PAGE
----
Domino’s Pizza (DPZ) used to suck…hard.
It tasted like cardboard.
And its spokesperson was some putty creature cross between the Trix Rabbit and a serial killer.
Like a terrible 80s movie, Domino’s put together a montage of music and charm, clawing its way back into peoples’ hearts.
Today, it’s the largest pizza company in the U.S. and around the world.
Like the US Postal Service, they cover nearly every household in America.
Our proprietary database highlighted a massive uptick in searches from financial professionals for Domino’s.
And it got us curious.
At a high level, shares look insanely expensive.
But is there something more below the surface?
If you never tasted Domino’s Pizza from 20 years ago, consider yourself lucky.
It was an experience akin to a fist fight with your stomach.
Put their 30-minute guarantee or it’s free even got Ninja Turtles excited.
A survey of national brands dumped Domino’s in last place with Chuck E’ Cheese (a whole other place filled with robotic nightmares).
To top it all off, viral videos hit the net that showed pizzas being made with…well let’s just say ingredients not approved for consumption.
So, in 2009 Domino’s got a makeover.
Corporate redid their recipe and profile from top to bottom.
For once, their pizza wasn’t just edible, it was pretty darn good.
And the company grew…quickly.
Today, the company runs 6,426 U.S. locations and 11,631 internationally.
Over the last decade, annual revenue growth hit 10% each year as well as positive earnings, and free cash flow…the triple turkey.
During that same time period, gross margin improved from 28.5% to 39% while Operating margin increased from 15.7% to 18.1%
EPS growth averages 23.93% over the last decade as well.
Poor valuation but…
Valuations for the +$500 stock aren’t great.
But then again, its competitors don’t look so hot either.
Papa Johns (PZZA) is the only other publicly traded pizza chain.
Compared to them, Domino’s P/E ratios now and looking forward are better.
However, they’re more expensive on almost every other valuation measure.
Yet, there’s one thing worth noting.
Only McDonald’s (MCD) displays a Price to Earnings Growth Ratio (PEG).
That means Domino’s and Mcdonald’s are the only ones in this chart that grew earnings.
In fact, Papa John’s earnings over the last 12 months are negative as they were in 2019.
When it comes to profitability, Domino’s beats out Papa John’s across the board.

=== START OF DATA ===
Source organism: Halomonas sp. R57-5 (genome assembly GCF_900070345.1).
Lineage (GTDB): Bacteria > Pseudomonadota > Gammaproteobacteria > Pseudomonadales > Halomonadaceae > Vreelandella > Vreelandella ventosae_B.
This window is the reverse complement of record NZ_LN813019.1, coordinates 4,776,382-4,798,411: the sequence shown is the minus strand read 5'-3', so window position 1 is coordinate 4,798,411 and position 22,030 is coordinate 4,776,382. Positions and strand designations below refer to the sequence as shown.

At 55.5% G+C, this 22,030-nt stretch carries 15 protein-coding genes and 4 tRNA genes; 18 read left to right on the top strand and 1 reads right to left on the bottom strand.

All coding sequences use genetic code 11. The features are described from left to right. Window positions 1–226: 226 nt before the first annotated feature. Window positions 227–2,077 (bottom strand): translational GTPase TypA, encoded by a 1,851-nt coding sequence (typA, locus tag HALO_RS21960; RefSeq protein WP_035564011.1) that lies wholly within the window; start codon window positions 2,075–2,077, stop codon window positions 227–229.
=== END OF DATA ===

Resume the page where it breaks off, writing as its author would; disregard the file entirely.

Discounted Cash Flow Says
Free cash flow grew an average of 20% in the last 10 years.
However, revenue grew at 10%.
Our calculated discount rate is 6.54%. But, it was near 10% just a few years ago.
So let’s see what different inputs get us:
In the first two models, we assumed the 6.54% discount rate and ran 10% and 20% 10-year growth models.
Both show nice upside potential.
In the second two models, we ran the same scenario, but jacked up the discount rate to 10%.
For these models, 20% growth leaves some nice upside, but 10% does not.
A word of caution
There is one glaring problem with Domino’s…its debt.
If you look on the balance sheet, you’ll notice that long-term debt continues to grow and retained earnings get more negative.
Neither of these are inherently bad.
In fact, their return on assets (ROA) of 29.54% and return on investment (ROI) of 39.47% demonstrate their ability to effectively use their capital.
However, the debt can become a drag as interest rates rise.
The negative retained earnings could indicate an unprofitable company. But in Domino’s case, it has more to do with how they went from private to public in the 2000’s.
Domino’s chart is about as bullish as they come.
What you’ll notice is the long uptrend since March of last year.
Additionally, we have what’s known as a flag pattern.
People that read charts look at this as a bullish consolidation.
Typically, a stock makes a sharp move higher and then starts to trade sideways, sometimes lower.
The key is that it never breaks below and stays below the original thrust higher (the part that makes the flagpole).
Traders read the strong push higher as conviction buying. The consolidation means that no major sellers are stepping in.
Ideally, buyers eventually step back in and push the stock to new highs.
Our hot take
There are a lot of reasons to like Domino’.
While share prices aren’t cheap, the company’s growth gives them a lot of value.
And technically speaking, that flag pattern is about as textbook as they come.